The Los Angeles Super Bowl Host Committee, ahead of the 2022 Super Bowl that will be at SoFi Stadium in Inglewood, California, unveiled the official committee logo and launch video, featuring Snoop Dogg, alongside the NFL’s trademark Super Bowl LVI mark.
The logo is inspired by SoFi Stadium’s design and the campaign tagline “Champions Shine Here,” as a way to spotlight the decade of major events coming to the region starting with Super Bowl LVI in 2022. The committee’s website has also gone live at http://lasuperbowlhc.com.
Los Angeles hosted the first Super Bowl in 1967 at the Los Angeles Memorial Coliseum and the last time the game was played in Los Angeles was in 1993 at the Rose Bowl in Pasadena. The region has hosted seven previous Super Bowls, twice at the L.A. Memorial Coliseum and five times at the Rose Bowl.
SoFi Stadium opened this past NFL season, which concluded on Sunday with the Tampa Bay Buccaneers winning Super Bowl LV at home against the Kansas City Chiefs. The venue is the home of the Los Angeles Rams and Los Angeles Chargers.
The Rams and Chargers did not have fans at home games this season because of the COVID-19 pandemic. The stadium will regularly seat 70,000 but will be expandable to 100,240 for special events such as the Super Bowl.
“We are proud to host Super Bowl LVI and will work with all our partners to deliver an extraordinary and unparalleled experience next February,” said Los Angeles Rams Owner/Chairman and SoFi Stadium and Hollywood Park Developer Stan Kroenke. “We ask that fans continue to do all they can to stay safe so that we can be together next year at SoFi Stadium. Aside from the great competition and entertainment that are hallmarks of Super Bowl, we look forward to celebrating the many frontline workers who are already making this event possible through their amazing sacrifices and commitment.”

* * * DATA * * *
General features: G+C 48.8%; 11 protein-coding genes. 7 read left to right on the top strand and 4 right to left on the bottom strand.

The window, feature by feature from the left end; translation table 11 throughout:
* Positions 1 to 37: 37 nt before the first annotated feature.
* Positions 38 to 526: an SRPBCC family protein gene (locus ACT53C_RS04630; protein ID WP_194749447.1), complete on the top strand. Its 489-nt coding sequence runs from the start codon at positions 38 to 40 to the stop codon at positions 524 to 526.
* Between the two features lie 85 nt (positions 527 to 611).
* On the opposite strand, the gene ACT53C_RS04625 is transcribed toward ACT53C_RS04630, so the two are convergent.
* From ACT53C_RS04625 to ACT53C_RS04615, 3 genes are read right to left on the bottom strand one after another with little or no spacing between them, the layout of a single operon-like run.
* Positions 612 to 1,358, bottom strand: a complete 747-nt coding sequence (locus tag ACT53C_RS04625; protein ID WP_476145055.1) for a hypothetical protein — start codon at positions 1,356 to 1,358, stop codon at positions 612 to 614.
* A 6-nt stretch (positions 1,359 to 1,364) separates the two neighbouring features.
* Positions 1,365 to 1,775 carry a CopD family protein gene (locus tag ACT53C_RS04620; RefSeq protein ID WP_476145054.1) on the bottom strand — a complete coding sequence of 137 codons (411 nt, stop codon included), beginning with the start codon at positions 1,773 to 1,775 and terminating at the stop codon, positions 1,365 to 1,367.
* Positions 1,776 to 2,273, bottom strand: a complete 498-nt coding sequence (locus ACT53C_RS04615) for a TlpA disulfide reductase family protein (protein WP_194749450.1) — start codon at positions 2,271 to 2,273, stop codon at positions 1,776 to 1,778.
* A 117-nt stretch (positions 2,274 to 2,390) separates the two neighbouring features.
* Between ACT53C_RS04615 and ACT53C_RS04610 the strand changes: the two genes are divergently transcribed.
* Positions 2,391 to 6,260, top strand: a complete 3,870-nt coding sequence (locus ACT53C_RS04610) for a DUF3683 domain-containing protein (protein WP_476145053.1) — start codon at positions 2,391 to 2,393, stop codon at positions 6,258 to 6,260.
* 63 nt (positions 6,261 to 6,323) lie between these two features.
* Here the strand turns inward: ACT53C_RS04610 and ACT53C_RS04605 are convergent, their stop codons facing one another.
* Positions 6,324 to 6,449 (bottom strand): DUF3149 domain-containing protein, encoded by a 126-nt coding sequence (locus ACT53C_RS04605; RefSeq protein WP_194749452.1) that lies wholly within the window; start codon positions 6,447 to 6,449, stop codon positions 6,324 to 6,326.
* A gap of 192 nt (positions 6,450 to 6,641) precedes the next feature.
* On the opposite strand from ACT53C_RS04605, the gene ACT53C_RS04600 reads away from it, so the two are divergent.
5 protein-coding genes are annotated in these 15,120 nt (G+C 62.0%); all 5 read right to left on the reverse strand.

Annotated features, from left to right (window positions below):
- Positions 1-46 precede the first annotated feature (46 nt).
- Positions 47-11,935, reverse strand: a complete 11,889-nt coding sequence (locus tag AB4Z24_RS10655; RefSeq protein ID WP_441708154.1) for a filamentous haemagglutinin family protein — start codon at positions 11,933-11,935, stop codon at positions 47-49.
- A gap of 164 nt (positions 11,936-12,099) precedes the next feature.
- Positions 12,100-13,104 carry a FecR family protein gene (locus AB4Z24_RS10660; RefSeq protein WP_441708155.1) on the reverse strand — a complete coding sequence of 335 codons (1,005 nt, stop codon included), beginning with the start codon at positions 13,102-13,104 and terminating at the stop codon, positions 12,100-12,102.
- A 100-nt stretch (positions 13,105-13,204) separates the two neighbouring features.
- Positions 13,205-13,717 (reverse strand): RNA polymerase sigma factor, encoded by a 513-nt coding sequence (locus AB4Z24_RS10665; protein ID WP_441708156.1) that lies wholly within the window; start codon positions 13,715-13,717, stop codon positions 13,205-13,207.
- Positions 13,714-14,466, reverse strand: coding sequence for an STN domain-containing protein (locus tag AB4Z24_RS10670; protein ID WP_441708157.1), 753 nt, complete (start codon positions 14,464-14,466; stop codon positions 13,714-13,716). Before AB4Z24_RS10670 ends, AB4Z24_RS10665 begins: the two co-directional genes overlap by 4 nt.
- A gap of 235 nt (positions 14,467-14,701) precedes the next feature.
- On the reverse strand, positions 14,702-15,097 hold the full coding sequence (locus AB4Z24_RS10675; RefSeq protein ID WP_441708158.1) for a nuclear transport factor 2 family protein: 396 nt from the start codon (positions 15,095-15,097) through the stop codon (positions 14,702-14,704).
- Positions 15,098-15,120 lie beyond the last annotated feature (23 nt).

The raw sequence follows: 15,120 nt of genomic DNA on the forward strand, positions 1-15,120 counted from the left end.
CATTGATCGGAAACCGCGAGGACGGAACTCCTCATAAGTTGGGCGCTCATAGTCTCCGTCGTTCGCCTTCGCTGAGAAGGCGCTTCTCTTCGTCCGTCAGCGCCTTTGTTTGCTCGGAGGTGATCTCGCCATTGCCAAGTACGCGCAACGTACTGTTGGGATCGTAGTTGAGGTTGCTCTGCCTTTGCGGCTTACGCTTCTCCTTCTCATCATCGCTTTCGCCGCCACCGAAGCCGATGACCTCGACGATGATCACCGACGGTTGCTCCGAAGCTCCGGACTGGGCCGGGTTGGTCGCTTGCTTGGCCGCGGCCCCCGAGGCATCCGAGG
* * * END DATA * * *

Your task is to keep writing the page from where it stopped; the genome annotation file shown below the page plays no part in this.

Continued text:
“I’ve said many times that Stan Kroenke’s vision for Hollywood Park, anchored by our iconic SoFi Stadium home, will not only redefine the city of Inglewood, it will redefine the landscape of greater Los Angeles for the next century and beyond,” said Los Angeles Chargers Owner and Chairman of the Board Dean Spanos. “In the wake of a global pandemic that isolated families, displaced businesses and changed our general way of life, this vision is no longer just about redefining a city, it’s about breathing life back into it. Super Bowl LVI won’t just be the biggest event of 2022, it will be a much-needed catalyst for our region’s recovery.”
One of the first initiatives from the committee is the Super Bowl LVI Business Connect program. Businesses owned by minorities, women, LGBTQ+ community members and veterans are being invited to compete for contracts related to it through February 23. Businesses that qualify will have opportunities to network with NFL representatives, host committee staff, corporate sponsors and local small business service organizations.
“High-profile events like the Super Bowl will help many businesses – and its thousands of workers – get back on their feet,” said Kathryn Schloessman, Los Angeles Sports & Entertainment Commission president and CEO. “In Southern California, this has the potential to be an enormous boost for residents who work in restaurants, hotels, event venues and related industries that have been hit especially hard by the pandemic.”